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The nuclear structure and the control of cell cycle and differentiation of Trypanosoma cruzi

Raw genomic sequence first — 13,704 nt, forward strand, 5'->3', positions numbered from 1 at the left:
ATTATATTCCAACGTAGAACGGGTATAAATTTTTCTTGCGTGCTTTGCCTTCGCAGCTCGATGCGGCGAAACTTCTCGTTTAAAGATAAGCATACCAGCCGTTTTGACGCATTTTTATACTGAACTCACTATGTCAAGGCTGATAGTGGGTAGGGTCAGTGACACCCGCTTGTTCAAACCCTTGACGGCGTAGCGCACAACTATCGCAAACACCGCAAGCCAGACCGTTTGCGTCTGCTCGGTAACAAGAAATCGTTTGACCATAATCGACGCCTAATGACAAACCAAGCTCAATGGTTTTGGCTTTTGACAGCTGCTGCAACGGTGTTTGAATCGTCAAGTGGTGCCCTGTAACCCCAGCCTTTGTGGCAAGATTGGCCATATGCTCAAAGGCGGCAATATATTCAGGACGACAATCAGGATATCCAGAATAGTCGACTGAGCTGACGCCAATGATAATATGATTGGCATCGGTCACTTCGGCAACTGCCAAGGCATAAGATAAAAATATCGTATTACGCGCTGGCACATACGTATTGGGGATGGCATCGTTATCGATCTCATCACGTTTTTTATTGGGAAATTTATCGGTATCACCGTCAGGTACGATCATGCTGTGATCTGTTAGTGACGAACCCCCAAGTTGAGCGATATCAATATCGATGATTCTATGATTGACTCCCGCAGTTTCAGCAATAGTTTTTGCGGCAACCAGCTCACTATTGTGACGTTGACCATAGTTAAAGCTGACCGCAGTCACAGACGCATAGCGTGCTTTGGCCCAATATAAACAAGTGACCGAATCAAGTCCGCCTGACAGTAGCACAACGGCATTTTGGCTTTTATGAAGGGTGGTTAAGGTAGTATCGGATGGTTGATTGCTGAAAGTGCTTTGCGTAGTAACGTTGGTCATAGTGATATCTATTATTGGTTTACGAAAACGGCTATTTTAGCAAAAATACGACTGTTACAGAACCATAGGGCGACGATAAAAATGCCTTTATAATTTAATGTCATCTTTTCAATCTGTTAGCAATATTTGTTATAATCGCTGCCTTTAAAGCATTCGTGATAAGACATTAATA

The establishment of microbial infections depends of parasite adaptation and survival in their hosts. To survive, the Trypanosoma cruzi, a protozoan parasite, causative agent of Chagas disease, alternates between forms that divide in the insect vector intestinal lumen (epimastigote forms), or in mammalian cell cytoplasm (amastigote forms), to non-proliferative forms but capable of entering mammalian cells after being exposed to extreme conditions in the blood stream or insect feces. Transformation from one form the other involves complex mechanism poorly understood, by which the parasite sense the environmental conditions, progressing through the cell cycle, or undergoing differentiation. Identification of the signals and mechanisms that led to one or other process is therefore relevant to understand and control infection. In a previous project, our laboratory started studies about the nuclear organization of T. cruzi with the goal to understand the process involved in the gene expression control during the different developmental stages of the parasite. We found large changes in the nuclear structure by comparing replicative and non-replicative forms of this protozoan. These structural changes correlated with a general transcription shutdown [1] and changes in the chromatin structure and organization [2]. To further understand the meaning of these changes we localized the replication and transcription sites in the nuclei of this parasite. We found that DNA precursors were incorporated close to the nuclear envelope, and later moved to the nuclear interior [3], in agreement with the findings that they are in continuous movement and become restrained to the nuclear periphery to replicate [4]. By using antibodies specific for the RNA polymerase II large subunit of T. cruzi, characterized in our laboratory [5], we observed that transcription is also located in restricted domains, close to the nucleolus and that these domains disappeared when transcription was inhibited (in preparation). To understand these differential localization of replication and transcription, we started to investigate the structure and modifications in the chromatin, recognized to have a central role in the organization and coupling of nuclear events [6]. We found differential phosphorylation and acetylation of histones during the cell cycle and after differentiation of the parasite into non-replicative forms.Therefore, our main goal in this project is to further characterize these structural and functional changes in the T. cruzi nuclei during the cell cycle and differentiation. These studies may help us to understand how the parasite controls his life cycle. (AU)

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